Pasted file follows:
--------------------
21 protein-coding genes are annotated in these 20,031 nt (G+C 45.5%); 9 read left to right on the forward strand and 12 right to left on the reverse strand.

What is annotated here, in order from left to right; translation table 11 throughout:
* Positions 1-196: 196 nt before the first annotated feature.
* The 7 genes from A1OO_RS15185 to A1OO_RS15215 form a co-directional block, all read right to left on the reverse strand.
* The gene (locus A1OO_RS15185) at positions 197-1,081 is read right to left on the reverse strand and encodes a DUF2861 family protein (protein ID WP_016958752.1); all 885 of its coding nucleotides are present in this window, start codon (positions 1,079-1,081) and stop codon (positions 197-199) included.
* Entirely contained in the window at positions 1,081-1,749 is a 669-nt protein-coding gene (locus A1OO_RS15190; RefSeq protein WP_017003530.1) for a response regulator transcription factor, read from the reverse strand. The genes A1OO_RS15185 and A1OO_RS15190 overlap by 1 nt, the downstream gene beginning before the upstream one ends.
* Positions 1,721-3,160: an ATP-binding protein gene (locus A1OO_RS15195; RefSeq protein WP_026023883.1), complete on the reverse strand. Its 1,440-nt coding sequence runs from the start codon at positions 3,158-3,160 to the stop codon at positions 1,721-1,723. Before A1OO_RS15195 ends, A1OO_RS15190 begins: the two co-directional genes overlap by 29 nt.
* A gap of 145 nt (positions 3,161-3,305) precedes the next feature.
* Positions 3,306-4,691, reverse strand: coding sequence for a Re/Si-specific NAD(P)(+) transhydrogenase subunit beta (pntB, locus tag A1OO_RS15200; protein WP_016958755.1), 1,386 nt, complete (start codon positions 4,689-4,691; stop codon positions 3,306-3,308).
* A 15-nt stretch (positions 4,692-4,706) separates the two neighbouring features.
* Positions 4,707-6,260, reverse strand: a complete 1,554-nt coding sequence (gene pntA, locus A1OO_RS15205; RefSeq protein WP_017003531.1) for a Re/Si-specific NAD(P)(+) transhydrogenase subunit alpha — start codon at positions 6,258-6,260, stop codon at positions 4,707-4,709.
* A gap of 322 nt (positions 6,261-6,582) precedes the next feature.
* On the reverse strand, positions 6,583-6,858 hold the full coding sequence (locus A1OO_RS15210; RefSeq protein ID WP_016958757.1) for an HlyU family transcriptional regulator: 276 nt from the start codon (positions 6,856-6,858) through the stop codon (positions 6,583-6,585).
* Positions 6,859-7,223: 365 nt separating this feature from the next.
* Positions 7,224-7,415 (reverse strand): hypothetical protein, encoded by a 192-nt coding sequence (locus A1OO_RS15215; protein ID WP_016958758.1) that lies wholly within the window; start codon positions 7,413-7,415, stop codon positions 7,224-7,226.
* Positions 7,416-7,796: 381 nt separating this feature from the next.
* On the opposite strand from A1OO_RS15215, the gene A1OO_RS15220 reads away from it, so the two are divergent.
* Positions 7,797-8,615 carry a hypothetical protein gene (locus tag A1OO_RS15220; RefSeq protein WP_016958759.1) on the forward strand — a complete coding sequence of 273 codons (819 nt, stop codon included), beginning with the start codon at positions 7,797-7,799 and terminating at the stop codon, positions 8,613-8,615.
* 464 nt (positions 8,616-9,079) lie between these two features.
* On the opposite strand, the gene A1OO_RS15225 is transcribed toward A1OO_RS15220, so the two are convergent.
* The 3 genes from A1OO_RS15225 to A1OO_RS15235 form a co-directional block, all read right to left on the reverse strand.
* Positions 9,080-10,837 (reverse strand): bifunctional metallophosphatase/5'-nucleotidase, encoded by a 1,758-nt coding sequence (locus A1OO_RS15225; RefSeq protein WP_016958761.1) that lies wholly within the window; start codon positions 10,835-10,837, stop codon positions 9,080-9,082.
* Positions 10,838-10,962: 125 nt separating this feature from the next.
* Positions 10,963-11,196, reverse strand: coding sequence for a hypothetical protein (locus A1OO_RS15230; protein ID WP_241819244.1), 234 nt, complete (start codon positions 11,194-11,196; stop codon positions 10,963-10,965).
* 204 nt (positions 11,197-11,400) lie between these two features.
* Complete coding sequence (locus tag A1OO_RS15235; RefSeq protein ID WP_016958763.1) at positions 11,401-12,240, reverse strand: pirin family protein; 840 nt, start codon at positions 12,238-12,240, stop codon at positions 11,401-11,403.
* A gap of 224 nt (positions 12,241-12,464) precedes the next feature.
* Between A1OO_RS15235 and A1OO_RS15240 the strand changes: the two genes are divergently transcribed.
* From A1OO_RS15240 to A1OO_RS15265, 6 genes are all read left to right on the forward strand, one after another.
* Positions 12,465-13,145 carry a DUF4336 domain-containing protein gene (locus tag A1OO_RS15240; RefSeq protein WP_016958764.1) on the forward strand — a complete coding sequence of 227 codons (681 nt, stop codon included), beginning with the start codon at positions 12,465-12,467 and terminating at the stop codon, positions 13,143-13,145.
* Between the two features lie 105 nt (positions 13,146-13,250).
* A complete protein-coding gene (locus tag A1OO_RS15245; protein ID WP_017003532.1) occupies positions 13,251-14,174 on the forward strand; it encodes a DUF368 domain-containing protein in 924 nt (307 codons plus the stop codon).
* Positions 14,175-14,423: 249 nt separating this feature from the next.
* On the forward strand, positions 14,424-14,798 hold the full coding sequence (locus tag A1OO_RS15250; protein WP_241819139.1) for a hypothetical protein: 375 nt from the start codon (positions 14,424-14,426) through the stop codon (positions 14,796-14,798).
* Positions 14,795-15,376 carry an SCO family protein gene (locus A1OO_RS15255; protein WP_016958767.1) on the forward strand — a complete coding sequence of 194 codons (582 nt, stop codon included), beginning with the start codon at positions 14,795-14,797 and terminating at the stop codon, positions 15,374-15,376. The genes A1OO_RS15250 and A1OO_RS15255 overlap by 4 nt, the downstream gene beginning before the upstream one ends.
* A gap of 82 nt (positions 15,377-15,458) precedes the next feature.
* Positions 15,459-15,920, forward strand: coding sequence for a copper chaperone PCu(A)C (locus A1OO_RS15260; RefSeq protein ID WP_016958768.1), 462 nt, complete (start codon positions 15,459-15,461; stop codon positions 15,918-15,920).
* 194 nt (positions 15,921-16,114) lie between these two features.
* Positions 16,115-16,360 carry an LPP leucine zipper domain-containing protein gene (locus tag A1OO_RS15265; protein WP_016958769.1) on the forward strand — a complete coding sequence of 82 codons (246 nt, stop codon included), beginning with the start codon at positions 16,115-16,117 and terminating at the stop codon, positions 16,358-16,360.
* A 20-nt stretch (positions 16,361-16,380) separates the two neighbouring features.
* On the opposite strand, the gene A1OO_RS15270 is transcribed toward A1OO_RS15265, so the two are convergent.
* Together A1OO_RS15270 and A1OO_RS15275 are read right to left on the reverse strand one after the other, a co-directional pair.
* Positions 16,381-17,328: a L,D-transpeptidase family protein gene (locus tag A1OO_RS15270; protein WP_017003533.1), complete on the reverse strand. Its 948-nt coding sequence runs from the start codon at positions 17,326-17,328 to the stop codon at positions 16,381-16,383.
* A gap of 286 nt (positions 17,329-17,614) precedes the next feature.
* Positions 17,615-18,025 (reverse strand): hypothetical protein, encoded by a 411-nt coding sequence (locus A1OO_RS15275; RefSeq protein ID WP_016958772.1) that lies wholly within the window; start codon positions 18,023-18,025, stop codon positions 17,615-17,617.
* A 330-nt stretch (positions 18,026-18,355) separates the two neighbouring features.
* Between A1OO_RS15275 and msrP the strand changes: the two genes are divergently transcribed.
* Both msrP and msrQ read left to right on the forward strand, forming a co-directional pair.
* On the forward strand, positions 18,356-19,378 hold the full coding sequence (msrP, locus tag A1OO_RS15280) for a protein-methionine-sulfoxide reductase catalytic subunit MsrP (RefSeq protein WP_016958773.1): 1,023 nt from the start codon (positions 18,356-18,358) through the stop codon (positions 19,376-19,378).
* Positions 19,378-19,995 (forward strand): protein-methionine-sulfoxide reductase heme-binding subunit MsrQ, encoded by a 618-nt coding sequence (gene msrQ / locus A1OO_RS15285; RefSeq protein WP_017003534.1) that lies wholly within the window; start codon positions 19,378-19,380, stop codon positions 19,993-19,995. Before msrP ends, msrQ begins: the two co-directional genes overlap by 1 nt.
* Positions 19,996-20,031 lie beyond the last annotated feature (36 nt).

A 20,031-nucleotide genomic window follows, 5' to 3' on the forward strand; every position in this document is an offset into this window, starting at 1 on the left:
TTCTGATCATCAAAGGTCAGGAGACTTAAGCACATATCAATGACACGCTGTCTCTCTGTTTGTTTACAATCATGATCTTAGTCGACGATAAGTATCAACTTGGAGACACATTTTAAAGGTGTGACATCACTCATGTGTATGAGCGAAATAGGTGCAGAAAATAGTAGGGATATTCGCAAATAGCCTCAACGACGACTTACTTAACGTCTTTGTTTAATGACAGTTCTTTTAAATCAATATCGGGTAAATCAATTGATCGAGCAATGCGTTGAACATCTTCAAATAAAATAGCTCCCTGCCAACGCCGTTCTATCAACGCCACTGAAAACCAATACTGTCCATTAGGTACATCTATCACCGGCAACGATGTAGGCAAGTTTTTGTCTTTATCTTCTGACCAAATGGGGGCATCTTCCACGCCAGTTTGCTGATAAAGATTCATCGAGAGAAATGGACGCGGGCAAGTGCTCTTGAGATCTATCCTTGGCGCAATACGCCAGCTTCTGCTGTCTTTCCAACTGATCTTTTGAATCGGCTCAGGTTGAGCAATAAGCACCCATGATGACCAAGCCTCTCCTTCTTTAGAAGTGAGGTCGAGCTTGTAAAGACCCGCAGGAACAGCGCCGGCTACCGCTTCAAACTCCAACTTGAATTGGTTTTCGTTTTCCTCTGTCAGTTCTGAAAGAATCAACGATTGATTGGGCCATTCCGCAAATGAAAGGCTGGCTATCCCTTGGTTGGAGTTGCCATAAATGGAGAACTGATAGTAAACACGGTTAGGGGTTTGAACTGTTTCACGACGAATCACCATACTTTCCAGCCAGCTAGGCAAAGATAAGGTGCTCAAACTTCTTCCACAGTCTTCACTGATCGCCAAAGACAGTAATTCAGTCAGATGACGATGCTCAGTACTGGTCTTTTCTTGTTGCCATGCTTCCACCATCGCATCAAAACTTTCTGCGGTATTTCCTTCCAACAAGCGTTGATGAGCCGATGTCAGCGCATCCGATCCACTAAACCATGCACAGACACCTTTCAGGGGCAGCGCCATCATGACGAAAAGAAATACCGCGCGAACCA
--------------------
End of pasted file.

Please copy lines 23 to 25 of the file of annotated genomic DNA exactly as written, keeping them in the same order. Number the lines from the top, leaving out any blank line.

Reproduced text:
* Positions 10,838-10,962: 125 nt separating this feature from the next.
* Positions 10,963-11,196, reverse strand: coding sequence for a hypothetical protein (locus A1OO_RS15230; protein ID WP_241819244.1), 234 nt, complete (start codon positions 11,194-11,196; stop codon positions 10,963-10,965).
* 204 nt (positions 11,197-11,400) lie between these two features.